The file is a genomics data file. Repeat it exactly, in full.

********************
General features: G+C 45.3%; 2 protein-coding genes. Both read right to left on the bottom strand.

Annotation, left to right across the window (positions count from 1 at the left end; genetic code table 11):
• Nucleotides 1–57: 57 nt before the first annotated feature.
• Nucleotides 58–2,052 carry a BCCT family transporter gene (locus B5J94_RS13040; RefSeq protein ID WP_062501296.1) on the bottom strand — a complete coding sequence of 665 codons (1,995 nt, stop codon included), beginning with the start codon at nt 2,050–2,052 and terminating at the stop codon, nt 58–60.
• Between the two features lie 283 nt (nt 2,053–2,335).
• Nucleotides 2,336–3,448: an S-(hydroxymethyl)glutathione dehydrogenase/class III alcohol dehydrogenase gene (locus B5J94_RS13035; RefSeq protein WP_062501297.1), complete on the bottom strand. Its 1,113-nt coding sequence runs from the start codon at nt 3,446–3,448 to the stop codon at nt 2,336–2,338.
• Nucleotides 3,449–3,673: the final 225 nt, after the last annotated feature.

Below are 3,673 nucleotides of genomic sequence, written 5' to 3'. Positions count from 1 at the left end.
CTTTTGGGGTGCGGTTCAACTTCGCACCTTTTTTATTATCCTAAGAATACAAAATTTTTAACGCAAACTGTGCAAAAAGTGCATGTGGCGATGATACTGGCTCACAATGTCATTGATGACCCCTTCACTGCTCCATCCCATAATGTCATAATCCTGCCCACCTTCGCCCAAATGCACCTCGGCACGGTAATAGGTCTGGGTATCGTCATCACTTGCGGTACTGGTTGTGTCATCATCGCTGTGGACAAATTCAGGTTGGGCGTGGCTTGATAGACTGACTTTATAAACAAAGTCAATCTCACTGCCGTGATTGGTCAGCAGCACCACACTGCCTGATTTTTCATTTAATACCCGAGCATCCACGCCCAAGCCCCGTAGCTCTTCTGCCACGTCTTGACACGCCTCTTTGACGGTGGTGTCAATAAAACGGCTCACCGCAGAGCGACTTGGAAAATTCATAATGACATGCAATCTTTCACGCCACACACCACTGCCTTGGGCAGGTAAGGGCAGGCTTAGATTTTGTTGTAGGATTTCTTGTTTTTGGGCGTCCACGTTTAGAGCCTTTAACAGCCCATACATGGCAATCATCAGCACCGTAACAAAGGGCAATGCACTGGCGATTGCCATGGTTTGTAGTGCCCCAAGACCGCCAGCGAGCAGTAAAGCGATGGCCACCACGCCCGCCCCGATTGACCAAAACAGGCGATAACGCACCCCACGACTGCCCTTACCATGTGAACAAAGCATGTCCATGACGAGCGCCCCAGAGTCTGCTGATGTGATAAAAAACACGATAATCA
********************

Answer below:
General features: G+C 45.3%; 2 protein-coding genes. Both read right to left on the bottom strand.

Annotation, left to right across the window (positions count from 1 at the left end; genetic code table 11):
• Nucleotides 1–57: 57 nt before the first annotated feature.
• Nucleotides 58–2,052 carry a BCCT family transporter gene (locus B5J94_RS13040; RefSeq protein ID WP_062501296.1) on the bottom strand — a complete coding sequence of 665 codons (1,995 nt, stop codon included), beginning with the start codon at nt 2,050–2,052 and terminating at the stop codon, nt 58–60.
• Between the two features lie 283 nt (nt 2,053–2,335).
• Nucleotides 2,336–3,448: an S-(hydroxymethyl)glutathione dehydrogenase/class III alcohol dehydrogenase gene (locus B5J94_RS13035; RefSeq protein WP_062501297.1), complete on the bottom strand. Its 1,113-nt coding sequence runs from the start codon at nt 3,446–3,448 to the stop codon at nt 2,336–2,338.
• Nucleotides 3,449–3,673: the final 225 nt, after the last annotated feature.

Below are 3,673 nucleotides of genomic sequence, written 5' to 3'. Positions count from 1 at the left end.
CTTTTGGGGTGCGGTTCAACTTCGCACCTTTTTTATTATCCTAAGAATACAAAATTTTTAACGCAAACTGTGCAAAAAGTGCATGTGGCGATGATACTGGCTCACAATGTCATTGATGACCCCTTCACTGCTCCATCCCATAATGTCATAATCCTGCCCACCTTCGCCCAAATGCACCTCGGCACGGTAATAGGTCTGGGTATCGTCATCACTTGCGGTACTGGTTGTGTCATCATCGCTGTGGACAAATTCAGGTTGGGCGTGGCTTGATAGACTGACTTTATAAACAAAGTCAATCTCACTGCCGTGATTGGTCAGCAGCACCACACTGCCTGATTTTTCATTTAATACCCGAGCATCCACGCCCAAGCCCCGTAGCTCTTCTGCCACGTCTTGACACGCCTCTTTGACGGTGGTGTCAATAAAACGGCTCACCGCAGAGCGACTTGGAAAATTCATAATGACATGCAATCTTTCACGCCACACACCACTGCCTTGGGCAGGTAAGGGCAGGCTTAGATTTTGTTGTAGGATTTCTTGTTTTTGGGCGTCCACGTTTAGAGCCTTTAACAGCCCATACATGGCAATCATCAGCACCGTAACAAAGGGCAATGCACTGGCGATTGCCATGGTTTGTAGTGCCCCAAGACCGCCAGCGAGCAGTAAAGCGATGGCCACCACGCCCGCCCCGATTGACCAAAACAGGCGATAACGCACCCCACGACTGCCCTTACCATGTGAACAAAGCATGTCCATGACGAGCGCCCCAGAGTCTGCTGATGTGATAAAAAACACGATAATCA